Source: (2011) Washington University Journal of Law & Policy. 36:1-16.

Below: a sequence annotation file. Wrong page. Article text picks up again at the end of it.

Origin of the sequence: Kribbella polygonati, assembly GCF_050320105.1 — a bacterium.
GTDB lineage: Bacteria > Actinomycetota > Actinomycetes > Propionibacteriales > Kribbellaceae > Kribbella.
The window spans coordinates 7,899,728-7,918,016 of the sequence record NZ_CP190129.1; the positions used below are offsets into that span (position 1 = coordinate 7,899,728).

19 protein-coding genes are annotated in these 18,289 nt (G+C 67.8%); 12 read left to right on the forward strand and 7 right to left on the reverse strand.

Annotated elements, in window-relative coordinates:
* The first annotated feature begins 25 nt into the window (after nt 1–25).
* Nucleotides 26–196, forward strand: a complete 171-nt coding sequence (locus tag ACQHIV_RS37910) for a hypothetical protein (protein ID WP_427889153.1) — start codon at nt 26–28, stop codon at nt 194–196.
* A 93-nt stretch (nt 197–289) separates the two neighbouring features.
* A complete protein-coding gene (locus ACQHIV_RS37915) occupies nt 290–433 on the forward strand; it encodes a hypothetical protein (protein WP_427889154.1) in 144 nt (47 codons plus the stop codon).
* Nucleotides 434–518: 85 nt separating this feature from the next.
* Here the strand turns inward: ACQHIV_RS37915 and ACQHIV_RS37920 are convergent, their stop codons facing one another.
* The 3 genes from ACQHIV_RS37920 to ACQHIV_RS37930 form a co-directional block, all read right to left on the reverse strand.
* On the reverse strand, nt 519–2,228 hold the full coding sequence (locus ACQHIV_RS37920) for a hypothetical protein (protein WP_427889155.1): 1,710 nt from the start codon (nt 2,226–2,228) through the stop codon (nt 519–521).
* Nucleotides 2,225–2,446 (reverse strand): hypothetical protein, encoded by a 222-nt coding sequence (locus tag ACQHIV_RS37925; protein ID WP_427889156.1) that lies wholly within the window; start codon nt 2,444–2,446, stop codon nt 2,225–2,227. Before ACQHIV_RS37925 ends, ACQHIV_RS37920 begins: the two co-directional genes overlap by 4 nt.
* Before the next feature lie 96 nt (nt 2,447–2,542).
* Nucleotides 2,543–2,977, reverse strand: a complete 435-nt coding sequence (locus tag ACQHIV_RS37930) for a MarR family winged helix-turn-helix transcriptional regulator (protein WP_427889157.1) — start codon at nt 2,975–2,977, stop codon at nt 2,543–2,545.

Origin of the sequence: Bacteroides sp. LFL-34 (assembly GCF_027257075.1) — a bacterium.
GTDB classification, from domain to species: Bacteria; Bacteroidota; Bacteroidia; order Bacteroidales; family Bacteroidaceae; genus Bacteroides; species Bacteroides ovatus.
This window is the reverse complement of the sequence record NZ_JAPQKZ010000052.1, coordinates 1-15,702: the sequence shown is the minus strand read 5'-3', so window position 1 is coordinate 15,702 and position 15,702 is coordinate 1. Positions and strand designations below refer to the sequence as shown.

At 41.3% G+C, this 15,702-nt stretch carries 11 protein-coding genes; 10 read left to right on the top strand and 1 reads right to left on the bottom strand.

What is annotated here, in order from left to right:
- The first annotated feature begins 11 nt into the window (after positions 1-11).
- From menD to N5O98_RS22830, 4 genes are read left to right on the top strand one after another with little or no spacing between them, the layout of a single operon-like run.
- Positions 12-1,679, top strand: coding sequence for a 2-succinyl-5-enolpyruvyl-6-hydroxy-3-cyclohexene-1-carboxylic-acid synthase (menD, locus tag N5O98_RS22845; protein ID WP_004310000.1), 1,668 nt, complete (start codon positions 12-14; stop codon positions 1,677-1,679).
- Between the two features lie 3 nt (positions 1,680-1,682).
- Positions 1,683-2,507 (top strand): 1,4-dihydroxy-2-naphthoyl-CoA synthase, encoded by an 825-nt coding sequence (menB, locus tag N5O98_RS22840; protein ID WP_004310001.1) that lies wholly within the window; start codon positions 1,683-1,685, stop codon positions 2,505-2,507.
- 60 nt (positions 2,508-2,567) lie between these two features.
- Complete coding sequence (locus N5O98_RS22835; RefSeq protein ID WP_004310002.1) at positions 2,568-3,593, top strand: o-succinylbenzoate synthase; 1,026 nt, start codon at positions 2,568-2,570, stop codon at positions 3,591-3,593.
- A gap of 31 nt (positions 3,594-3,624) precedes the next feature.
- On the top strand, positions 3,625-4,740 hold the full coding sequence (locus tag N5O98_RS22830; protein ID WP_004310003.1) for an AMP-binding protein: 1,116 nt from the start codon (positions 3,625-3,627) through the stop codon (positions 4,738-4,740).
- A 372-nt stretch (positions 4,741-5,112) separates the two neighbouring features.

Restorative Justice, as indicated in the papers in this symposium issue of the Journal, is most commonly used as a label for victim-offender mediation and related approaches that focus on offender accountability to the victims of their crimes. Although not the first,1 the Victim-Offender Reconciliation Programs (VORP) were the most influential and enduring. Originating within the Mennonite community in Elkhart, Indiana, under the leadership and inspiration of Howard Zehr,2 as noted herein by Mark Umbreit, himself among the pioneers, within a decade VORP programs had been emulated in hundreds of communities throughout the United States, Canada, the United Kingdom, and northern Europe.3 By then Umbreit had established perhaps the most ambitious and successful research and training programs in the School of Social Work at the University of Minnesota and had become a widely acknowledged leader of the movement both in the United States and abroad. By the 1990s, as these early efforts attracted other pioneers in the field, including Gordon Bazemore and Lode Walgrave, authors of two other papers included here, victim-offender mediation under the rubric of ―Restorative Justice‖ had become a significant international movement.4 Often reinforced by victim rights advocacy efforts and no longer moored primarily within religious communities, the movement gained additional momentum with advent and widespread emulation of the South African Truth and Reconciliation Commissions as well as family conferencing in New Zealand and Australia.5 With added momentum and the introduction of a variety of new approaches, the scope of restorative justice also began to expand beyond its initial focus. The broader implications were perhaps most eloquently and persuasively argued by John Braithwaite in two seminal works—Crime, Shame, and Reintegration (1989) and Not Just Deserts (with Philip Petit, 1990). Today, as poignantly expressed in the paper by Sunny Schwartz and Leslie Levitas, restorative justice reflects a variety of approaches and emphases that focus on both victim reparation and offender correction. As they suggest, broader and more inclusive applications of the fundamental principles enable restorative justice approaches to be more fully integrated into the formal structures of law enforcement. As Brenda Waugh eloquently reminds us in her paper, however, restorative justice reflects values and principles that extend well beyond the parameters of formal legal structures. With this introduction, I would only add that as broadly defined an integrated approach to restorative justice offers an alternative to the retributive models that far more effectively and efficiently achieve each of the three principal aims of criminal justice—victim reparation, offender correction, and crime prevention. My purpose is to encourage more inclusive definitions and approaches that can be fully incorporated as primary features of criminal law enforcement within its formal structures. (excerpt)